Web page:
The Netti does not define hara and naya.  In its introductory verses it says that hara relates to the wording of a text (byabjana), naya to its referent (attha).  This cannot be taken for a definition of hara and naya for the Netti immediately adds that two of the three naya investigate the wording of the text instead of its referent.  The Netti clearly fails to circumscribe hara and naya.  The body of the Netti will not help much to clarify the distinction.  Should we therefore leave it as it is?  Not necessarily! The author of the Netti must have been aware that distinguishing between the words of a text and the many ideas corresponding to it is trivial.  We know that there are words that need to be interpreted and it is equally clear that their referents sometimes need clarification.  This formal distinction in itself does not suffice, however.  To the hermeneutician, who seeks to analyse the act of understanding, it is quite irrelevant to know that there are words and referents.  There can be words without referents (as in nonsensical speech) or referents without words.  So, too, must it be possible to develop rules for the interpretation of either of both separately.  Seeking to achieve a universal status for the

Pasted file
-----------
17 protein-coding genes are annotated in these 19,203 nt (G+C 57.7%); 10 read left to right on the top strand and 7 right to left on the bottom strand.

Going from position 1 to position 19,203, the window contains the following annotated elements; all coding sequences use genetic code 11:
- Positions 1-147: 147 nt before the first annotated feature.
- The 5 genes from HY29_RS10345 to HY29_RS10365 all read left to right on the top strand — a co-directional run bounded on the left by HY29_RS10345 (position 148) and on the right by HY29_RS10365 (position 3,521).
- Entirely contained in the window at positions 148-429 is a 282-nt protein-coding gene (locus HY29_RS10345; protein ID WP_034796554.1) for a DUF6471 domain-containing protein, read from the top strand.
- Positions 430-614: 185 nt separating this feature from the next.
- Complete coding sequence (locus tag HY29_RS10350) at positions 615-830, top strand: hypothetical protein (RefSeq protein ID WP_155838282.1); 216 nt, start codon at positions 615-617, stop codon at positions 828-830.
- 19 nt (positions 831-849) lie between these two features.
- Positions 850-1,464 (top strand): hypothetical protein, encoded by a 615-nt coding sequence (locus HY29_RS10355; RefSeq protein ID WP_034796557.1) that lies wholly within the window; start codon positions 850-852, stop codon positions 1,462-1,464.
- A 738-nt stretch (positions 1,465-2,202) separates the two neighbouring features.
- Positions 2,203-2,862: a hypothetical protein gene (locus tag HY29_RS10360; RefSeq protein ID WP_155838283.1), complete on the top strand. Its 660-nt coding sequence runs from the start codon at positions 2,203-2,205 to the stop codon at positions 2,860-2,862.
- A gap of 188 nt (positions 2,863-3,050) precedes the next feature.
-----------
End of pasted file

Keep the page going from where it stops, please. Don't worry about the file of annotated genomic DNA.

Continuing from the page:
act of understanding, the hermeneutican will try to surpass this level of formal distinctions.  Words and referents must be “investigated” (-vicaya), says the Netti.  What “should be understood” (vibbeyyam) is not words and their referents, but “teaching” (desana) and “what is taught” (desita).  “Teaching” slightly corresponds with wording and “what is taught” with what is referred to.  Both pairs of terms differ in that “teaching” and “what is taught” cannot be separated.  There is no teaching without something taught and vice versa.  We cannot reason the message away in favour of its contents and vice versa.  At the basis of every act of understanding for a Buddhist is this tension.  The distinction between words and referents is just a formalization of this tension.

  What do these considerations of the hermeneutician contribute to the Buddhologist’s study of the Netti?  They may help him to see that the sixteen hara and the five naya in the Netti are not two successive, isolated steps in interpreting Buddhist texts.